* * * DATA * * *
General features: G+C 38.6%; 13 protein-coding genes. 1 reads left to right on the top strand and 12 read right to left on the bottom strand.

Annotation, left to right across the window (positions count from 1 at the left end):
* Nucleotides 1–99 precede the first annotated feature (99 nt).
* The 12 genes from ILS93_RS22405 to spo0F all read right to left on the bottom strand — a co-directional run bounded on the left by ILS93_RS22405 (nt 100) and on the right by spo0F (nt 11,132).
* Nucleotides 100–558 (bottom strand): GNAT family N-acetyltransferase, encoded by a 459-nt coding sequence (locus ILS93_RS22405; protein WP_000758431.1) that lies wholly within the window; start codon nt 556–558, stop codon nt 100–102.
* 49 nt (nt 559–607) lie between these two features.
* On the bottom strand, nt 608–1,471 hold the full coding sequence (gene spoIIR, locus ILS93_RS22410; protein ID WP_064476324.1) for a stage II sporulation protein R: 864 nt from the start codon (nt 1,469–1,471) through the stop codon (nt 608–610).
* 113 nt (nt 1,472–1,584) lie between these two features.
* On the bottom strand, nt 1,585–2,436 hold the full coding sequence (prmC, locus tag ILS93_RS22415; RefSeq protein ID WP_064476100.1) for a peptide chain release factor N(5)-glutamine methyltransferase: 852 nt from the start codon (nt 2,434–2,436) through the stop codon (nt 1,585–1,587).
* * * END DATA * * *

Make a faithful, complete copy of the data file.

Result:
General features: G+C 38.6%; 13 protein-coding genes. 1 reads left to right on the top strand and 12 read right to left on the bottom strand.

Annotation, left to right across the window (positions count from 1 at the left end):
* Nucleotides 1–99 precede the first annotated feature (99 nt).
* The 12 genes from ILS93_RS22405 to spo0F all read right to left on the bottom strand — a co-directional run bounded on the left by ILS93_RS22405 (nt 100) and on the right by spo0F (nt 11,132).
* Nucleotides 100–558 (bottom strand): GNAT family N-acetyltransferase, encoded by a 459-nt coding sequence (locus ILS93_RS22405; protein WP_000758431.1) that lies wholly within the window; start codon nt 556–558, stop codon nt 100–102.
* 49 nt (nt 559–607) lie between these two features.
* On the bottom strand, nt 608–1,471 hold the full coding sequence (gene spoIIR, locus ILS93_RS22410; protein ID WP_064476324.1) for a stage II sporulation protein R: 864 nt from the start codon (nt 1,469–1,471) through the stop codon (nt 608–610).
* 113 nt (nt 1,472–1,584) lie between these two features.
* On the bottom strand, nt 1,585–2,436 hold the full coding sequence (prmC, locus tag ILS93_RS22415; RefSeq protein ID WP_064476100.1) for a peptide chain release factor N(5)-glutamine methyltransferase: 852 nt from the start codon (nt 2,434–2,436) through the stop codon (nt 1,585–1,587).